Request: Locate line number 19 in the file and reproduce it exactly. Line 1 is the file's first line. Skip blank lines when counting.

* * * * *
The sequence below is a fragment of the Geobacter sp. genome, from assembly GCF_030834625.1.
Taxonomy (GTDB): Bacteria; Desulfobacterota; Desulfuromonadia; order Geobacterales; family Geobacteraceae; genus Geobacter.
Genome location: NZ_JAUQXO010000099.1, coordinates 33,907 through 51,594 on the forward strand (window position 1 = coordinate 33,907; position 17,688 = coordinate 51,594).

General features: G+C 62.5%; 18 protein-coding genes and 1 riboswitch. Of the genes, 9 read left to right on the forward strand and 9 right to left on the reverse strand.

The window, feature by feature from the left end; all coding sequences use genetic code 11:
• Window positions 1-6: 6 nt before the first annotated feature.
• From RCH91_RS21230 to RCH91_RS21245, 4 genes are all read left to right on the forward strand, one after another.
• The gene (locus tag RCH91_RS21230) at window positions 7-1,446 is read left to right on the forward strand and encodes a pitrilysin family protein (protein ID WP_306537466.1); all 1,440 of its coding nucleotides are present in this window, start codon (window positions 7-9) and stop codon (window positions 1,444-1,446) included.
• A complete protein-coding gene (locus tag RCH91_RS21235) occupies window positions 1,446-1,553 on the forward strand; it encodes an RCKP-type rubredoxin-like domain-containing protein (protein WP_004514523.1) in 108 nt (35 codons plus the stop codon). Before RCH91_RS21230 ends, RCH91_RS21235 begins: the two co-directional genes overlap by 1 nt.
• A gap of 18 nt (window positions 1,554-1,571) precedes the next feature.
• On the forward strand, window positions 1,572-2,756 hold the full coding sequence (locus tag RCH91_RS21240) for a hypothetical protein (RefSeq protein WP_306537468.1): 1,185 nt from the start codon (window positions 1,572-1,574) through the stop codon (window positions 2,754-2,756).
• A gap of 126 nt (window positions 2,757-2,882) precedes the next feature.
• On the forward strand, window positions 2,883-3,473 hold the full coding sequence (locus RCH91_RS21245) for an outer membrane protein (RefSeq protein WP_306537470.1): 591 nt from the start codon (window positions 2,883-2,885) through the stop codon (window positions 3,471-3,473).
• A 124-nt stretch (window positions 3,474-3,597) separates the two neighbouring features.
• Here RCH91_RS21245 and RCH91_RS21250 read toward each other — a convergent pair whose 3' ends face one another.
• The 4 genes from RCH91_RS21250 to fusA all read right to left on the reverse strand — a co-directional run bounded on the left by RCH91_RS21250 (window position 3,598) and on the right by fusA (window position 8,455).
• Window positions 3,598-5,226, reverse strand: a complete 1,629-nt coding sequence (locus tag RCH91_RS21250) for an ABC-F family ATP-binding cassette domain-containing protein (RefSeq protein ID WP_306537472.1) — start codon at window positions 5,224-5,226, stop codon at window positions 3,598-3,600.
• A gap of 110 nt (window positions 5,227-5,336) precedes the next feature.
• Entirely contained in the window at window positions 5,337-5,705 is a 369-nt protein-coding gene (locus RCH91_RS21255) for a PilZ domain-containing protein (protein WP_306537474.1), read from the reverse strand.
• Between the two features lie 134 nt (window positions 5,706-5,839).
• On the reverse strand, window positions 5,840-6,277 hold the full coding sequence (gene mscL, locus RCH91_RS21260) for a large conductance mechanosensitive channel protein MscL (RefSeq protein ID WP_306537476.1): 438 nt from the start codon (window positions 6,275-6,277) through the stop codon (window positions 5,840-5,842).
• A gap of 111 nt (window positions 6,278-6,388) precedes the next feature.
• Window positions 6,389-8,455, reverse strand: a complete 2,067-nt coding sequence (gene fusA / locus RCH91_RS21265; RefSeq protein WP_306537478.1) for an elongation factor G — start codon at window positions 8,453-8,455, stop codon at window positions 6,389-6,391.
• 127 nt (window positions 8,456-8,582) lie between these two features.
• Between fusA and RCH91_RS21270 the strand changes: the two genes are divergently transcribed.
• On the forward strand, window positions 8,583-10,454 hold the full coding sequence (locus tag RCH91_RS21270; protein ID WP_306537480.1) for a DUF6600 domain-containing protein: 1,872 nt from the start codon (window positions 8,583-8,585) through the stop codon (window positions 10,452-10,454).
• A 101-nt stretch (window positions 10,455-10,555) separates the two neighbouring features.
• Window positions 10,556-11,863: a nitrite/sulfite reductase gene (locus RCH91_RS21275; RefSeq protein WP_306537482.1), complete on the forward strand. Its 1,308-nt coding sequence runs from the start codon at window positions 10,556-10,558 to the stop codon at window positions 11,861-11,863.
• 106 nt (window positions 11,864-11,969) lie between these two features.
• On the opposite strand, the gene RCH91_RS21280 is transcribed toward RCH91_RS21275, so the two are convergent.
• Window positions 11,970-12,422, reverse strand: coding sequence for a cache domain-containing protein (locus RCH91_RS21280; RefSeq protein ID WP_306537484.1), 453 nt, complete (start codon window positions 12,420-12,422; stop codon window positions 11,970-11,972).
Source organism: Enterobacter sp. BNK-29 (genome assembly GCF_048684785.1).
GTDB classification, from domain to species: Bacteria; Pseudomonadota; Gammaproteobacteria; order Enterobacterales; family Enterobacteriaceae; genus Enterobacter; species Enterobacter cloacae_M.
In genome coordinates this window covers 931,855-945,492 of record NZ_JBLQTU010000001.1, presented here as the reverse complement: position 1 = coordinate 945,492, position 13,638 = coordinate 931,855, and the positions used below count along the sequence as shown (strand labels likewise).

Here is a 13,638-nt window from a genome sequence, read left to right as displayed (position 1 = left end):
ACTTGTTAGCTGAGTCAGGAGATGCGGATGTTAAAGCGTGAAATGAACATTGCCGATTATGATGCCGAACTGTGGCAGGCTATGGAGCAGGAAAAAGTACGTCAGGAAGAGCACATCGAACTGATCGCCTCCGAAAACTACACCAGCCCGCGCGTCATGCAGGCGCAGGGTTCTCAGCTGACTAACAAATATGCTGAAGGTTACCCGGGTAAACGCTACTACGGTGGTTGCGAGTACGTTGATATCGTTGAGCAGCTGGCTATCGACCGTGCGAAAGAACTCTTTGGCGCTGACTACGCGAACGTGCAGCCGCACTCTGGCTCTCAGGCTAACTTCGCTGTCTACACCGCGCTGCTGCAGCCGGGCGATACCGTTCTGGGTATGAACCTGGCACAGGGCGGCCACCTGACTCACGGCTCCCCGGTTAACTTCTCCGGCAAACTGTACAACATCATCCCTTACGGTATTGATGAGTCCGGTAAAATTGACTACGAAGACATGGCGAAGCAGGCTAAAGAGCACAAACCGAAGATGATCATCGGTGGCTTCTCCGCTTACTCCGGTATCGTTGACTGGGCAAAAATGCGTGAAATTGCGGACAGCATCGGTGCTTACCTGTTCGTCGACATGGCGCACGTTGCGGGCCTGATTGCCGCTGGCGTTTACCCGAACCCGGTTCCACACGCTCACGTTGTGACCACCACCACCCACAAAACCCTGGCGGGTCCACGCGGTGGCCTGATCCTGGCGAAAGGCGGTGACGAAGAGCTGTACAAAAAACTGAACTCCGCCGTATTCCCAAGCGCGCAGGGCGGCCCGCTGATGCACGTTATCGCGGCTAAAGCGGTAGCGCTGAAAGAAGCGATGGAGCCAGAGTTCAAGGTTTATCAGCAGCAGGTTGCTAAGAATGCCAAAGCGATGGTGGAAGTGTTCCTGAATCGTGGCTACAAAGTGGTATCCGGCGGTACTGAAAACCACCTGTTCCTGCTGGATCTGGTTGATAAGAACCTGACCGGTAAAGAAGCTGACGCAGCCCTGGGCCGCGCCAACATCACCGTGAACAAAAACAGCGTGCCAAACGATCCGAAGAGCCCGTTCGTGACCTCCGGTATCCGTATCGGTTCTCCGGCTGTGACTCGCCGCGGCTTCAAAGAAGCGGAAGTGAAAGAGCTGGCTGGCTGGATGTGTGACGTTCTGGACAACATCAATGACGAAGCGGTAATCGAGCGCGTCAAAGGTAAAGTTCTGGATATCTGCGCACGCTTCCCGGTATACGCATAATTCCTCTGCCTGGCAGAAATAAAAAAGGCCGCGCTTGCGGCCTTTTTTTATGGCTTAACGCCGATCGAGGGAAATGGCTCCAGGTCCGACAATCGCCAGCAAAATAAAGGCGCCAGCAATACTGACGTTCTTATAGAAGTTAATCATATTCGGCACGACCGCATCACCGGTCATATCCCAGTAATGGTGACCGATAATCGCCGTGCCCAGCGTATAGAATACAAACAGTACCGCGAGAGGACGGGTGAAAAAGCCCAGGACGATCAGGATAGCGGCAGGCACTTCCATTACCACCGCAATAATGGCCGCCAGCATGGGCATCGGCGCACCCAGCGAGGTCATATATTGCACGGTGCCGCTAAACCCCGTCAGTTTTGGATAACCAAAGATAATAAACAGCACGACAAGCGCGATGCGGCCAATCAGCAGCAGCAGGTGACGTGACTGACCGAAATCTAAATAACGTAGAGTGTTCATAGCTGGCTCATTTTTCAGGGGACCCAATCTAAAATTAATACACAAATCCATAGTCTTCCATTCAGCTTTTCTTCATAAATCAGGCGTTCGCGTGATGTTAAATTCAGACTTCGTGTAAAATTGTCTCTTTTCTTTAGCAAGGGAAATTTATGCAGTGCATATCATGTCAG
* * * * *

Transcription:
• Entirely contained in the window at window positions 5,337-5,705 is a 369-nt protein-coding gene (locus RCH91_RS21255) for a PilZ domain-containing protein (protein WP_306537474.1), read from the reverse strand.